A man-sized artificial palm tree and a sausage grinder share space in a state government warehouse with piles of Swiss Army knives and chain saws — just a few of the things travelers have had to give up at airport security checkpoints.
Pennsylvania turns a small profit by disposing of these castoff items, which it accepts from security contractors at 12 airports in five U.S. states, by selling them to the highest bidders at online auction site eBay.
Most of the contraband merchandise is knives, nail clippers and cuticle scissors that were forbidden as carry-on items following the terror attacks of Sept. 11, 2001. But there's also frosting-encrusted wedding cake servers, sex toys and a couple of chain saws.
There's even a box full of blenders.
"There must be folks who like to mix up their own pina coladas when they get to Puerto Vallarta," said Ken Hess, head of the Pennsylvania General Services Department's surplus property program.
The program has brought in more than $307,000 since it began in June 2004, and overhead is low. Students from a truck-driving school pick up the merchandise, and it is sorted by state workers who cannot do their normal duties because of injury or other reasons.
Ninety-eight percent of it will sell. Knives, auctioned by the lot, sell fastest. Ten pounds of assorted pocket knives, for example, recently attracted nine bids and sold for $42.
Some of the 2 1/2 tons of miscellany that arrives every month consists of weapons, potential weapons and squirt guns.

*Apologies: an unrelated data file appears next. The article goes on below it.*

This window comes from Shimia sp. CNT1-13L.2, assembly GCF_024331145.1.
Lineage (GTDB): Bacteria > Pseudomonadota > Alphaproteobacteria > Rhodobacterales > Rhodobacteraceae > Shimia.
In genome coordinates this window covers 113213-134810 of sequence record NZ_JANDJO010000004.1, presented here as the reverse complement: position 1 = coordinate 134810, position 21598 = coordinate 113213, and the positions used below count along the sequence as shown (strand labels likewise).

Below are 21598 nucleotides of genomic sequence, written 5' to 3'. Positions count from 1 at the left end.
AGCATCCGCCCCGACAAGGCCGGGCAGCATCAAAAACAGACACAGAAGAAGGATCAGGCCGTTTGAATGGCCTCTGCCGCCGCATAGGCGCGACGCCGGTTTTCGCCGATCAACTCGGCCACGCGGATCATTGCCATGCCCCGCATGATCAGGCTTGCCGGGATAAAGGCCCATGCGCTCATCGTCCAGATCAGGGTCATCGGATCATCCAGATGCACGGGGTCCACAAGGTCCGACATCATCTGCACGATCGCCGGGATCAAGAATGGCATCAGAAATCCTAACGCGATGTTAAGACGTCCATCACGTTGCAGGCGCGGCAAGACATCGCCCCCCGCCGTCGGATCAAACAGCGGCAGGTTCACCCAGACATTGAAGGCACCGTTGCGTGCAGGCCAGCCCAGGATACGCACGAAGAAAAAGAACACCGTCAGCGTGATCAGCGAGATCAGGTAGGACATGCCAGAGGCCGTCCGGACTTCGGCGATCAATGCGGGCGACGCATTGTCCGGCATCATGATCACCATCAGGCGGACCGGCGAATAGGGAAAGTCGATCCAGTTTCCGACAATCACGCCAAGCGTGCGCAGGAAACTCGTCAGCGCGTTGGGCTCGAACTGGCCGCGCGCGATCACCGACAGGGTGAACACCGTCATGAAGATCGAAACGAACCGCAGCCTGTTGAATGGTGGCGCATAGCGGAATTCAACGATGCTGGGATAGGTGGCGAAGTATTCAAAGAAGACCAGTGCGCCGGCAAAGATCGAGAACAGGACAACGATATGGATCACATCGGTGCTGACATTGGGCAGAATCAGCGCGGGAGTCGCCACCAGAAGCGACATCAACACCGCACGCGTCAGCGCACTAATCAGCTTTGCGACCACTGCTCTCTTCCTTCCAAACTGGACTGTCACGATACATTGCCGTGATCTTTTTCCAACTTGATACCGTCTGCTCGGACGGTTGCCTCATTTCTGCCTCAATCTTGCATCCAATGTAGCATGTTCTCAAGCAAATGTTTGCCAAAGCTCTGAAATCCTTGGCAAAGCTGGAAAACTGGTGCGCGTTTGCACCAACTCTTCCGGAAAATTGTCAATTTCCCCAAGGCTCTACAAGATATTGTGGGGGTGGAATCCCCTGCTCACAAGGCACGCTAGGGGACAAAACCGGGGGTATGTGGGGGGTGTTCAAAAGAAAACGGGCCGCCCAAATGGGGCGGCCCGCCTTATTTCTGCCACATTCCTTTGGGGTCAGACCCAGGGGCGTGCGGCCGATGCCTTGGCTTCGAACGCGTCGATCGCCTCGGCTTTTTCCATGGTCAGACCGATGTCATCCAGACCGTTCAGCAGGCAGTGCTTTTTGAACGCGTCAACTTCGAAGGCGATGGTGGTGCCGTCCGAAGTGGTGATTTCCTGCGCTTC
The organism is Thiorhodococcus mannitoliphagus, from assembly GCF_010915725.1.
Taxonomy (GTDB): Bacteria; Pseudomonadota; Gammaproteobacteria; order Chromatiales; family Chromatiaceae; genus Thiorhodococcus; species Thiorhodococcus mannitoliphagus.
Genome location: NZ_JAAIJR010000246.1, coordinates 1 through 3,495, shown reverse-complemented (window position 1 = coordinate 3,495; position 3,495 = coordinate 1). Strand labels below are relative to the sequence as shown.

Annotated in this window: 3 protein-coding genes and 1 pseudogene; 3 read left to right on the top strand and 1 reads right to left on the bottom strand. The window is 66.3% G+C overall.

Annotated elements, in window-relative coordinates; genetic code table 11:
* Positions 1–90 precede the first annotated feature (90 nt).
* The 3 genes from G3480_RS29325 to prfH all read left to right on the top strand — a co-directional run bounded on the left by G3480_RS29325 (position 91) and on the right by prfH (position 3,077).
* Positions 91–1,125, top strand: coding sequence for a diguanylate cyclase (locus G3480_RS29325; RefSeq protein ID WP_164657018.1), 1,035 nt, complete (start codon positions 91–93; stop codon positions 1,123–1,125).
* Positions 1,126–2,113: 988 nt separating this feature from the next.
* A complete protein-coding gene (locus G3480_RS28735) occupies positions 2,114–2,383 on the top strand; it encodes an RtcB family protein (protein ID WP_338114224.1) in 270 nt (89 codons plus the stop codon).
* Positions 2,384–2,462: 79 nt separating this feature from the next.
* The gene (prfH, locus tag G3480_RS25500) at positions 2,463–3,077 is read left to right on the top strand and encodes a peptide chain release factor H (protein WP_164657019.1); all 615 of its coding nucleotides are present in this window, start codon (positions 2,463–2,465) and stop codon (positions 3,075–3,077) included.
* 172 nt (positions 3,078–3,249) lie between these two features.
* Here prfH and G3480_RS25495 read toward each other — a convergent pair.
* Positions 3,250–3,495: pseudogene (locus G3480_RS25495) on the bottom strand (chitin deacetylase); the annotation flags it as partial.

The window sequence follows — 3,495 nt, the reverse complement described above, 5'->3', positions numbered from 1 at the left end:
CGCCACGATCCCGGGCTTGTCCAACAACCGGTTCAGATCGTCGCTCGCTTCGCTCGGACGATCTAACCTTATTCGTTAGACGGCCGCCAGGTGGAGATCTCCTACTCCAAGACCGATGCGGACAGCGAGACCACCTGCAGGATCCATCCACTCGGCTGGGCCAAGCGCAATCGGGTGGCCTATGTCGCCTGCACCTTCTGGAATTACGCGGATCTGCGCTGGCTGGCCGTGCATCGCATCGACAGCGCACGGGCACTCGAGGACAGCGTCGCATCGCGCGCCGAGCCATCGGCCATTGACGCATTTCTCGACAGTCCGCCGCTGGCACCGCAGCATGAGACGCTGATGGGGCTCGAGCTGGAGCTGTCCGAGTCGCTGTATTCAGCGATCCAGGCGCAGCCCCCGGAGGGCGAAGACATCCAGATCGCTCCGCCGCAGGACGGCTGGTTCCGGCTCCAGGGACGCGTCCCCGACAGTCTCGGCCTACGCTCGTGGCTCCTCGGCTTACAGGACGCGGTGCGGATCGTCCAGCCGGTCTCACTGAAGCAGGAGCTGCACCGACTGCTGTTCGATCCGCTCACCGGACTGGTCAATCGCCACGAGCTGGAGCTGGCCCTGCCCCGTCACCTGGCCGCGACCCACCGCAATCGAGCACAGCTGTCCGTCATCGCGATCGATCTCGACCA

However, the warehouse's current inventory also includes two sombreros, a plaque from a fishing contest in Cayuga Lake, New York, a jungle machete and about 100 sets of handcuffs, some fur-lined. The state has ended up with a sausage grinder, a man-sized artificial palm tree and a Christmas ornament decorated with the logo of hot dog purveyor Nathan's Famous.
There are all sorts of auto parts, kitchen implements, gardening tools, jewelry, sporting goods and batteries.
On one wall, sorters have set aside a few stranger items, including a single deer antler.
The Transportation Security Administration said 10 million prohibited items have been seized or voluntarily turned over this year nationwide.
"There are thousands of stories out there on why people either forget or just don't know the rules," said TSA spokesman Darrin Kayser.
Federal law gives states the right to get banned or discarded items from the TSA contractor responsible for removing them. Pennsylvania has agreed to accepts items from airports in Philadelphia, Harrisburg, Johnstown and Allentown; Kennedy, LaGuardia and two other airports in New York; Newark and Trenton in New Jersey; Nantucket in Massachusetts, and Cleveland.
Pennsylvania has modified its program to maximize profitability. Smaller lots bring in more cash, so it no longer offers bulk sales like the 500 small Swiss Army knives that went for a record $595.
It also tries to package items together as a marketing hook. Hockey sticks, pucks and a goalie's mask were bundled for sale around the time of the Stanley Cup playoffs; gardening tools are sold in the spring; exercise weights are auctioned in early January to capitalize on New Year's resolutions; and baseball bats are put up for bid just before the World Series.
Hess said a hunting-season kit that included a buck knife, rope, flashlight and an all-purpose Leatherman tool sold "like hot cakes" before the start of deer season.
Kentucky, one of at least three other states that sells airport surplus on eBay, brings in $3,000 a month and stocks state agencies with surrendered hand tools and other equipment.